Bill Simmons, ESPN’s Sports Guy, may be the most popular sports columnist on the internet, but until recently he was a saber denier, writing about how people like you and me were making baseball less fun for him. Until the day after April Fools, when the Sports Guy finally, proudly proclaimed himself a member of our ranks. He explained: “I stopped writing about baseball these past two years when the sabermetrics movement became too complicated for my liking… Fundamentally, it’s moronic.” So he decided to learn more about stats, and recommended all of his readers familiarize themselves with OPS, OPS+, UZR, VORP, WAR, BABIP, and FIP.
You’ve read Bill Simmons — pretty much everyone has at some point. He’s funny, he’s ubiquitous on ESPN, and he’s been prominent for more than a decade, basically a lifetime in internet terms. If you’re not from Boston, you may have gotten annoyed at how happy he was when every single one of his teams kept winning, but that’s who he was: he wrote like a fan, and just about every sports blogger to follow in his footsteps has consciously or unconsciously borrowed from his style. As Rany Jazayerli has written, “If imitation is the sincerest form of flattery, Simmons is the most flattered writer in America.”
But the most-imitated sports writer in the country barely wrote about baseball in the last two years, during which time we’ve seen nearly every team in baseball turn to sabermetrics either implicitly or explicitly (by hiring someone like Tom Tango or Josh Kalk), and we’ve even seen a few more beat writers willing to integrate sabermetrics into their dispatches, like Chico Harlan of the Washington Post and the sainted Joe Posnanski. Beginning this offseason, many Fangraphs writers have written for ESPN, first on the hot stove and now on a new baseball stat-oriented blog, TMI. And they’re bringing in their fans and readers, slowly but surely.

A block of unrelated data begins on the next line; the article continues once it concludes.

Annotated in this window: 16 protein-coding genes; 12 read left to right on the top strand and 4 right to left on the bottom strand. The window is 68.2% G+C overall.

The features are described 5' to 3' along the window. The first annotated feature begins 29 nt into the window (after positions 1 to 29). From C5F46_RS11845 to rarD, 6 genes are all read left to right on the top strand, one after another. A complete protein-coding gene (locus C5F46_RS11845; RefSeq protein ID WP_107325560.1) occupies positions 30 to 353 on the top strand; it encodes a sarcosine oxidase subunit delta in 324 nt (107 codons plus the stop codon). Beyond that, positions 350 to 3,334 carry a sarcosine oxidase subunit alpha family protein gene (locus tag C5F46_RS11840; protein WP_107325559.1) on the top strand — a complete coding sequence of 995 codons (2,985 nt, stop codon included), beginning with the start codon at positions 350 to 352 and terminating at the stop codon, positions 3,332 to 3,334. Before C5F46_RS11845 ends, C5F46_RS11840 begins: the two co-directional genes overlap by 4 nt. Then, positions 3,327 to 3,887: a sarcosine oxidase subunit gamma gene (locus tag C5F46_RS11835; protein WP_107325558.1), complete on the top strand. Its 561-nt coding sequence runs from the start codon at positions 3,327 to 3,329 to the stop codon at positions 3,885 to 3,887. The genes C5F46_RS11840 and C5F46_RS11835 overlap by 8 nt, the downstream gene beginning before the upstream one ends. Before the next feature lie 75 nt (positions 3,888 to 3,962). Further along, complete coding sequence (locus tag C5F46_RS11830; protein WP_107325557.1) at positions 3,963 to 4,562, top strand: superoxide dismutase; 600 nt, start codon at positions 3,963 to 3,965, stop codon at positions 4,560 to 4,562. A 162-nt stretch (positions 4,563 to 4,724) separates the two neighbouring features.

Still, few institutions have the readership of Bill Simmons. At this point, he’s about as mainstream as mainstream gets. Now that Simmons is one of us, his favorite stats are mainstream, too. If he keeps writing about FIP, UZR, and WAR, they will gain a much wider currency than ever before. Of course, that also means the nuances will be missed, the stats will be misused, and faulty conclusions will be drawn. Just days after the Sports Guy’s stat piece, in which he’d condemned Bobby Jenks on the basis of FIP, Matthew Carruth responded on the TMI blog to point out the drawbacks of FIP and merits of xFIP when evaluating relievers. Simmons’s conversion doesn’t mean that stats will be understood better, just more widely.
And that’s enough. As T.H. White wrote in The Once and Future King, the best way to spread an idea is simply to make it available. That’s what the Sports Guy did. (He also linked to me in the UZR section, which was — I’ll admit — a thrill.) Welcome to the mainstream, fellow freaks!
Alex is a writer for The Hardball Times, and is an enterprise account executive for The Washington Post.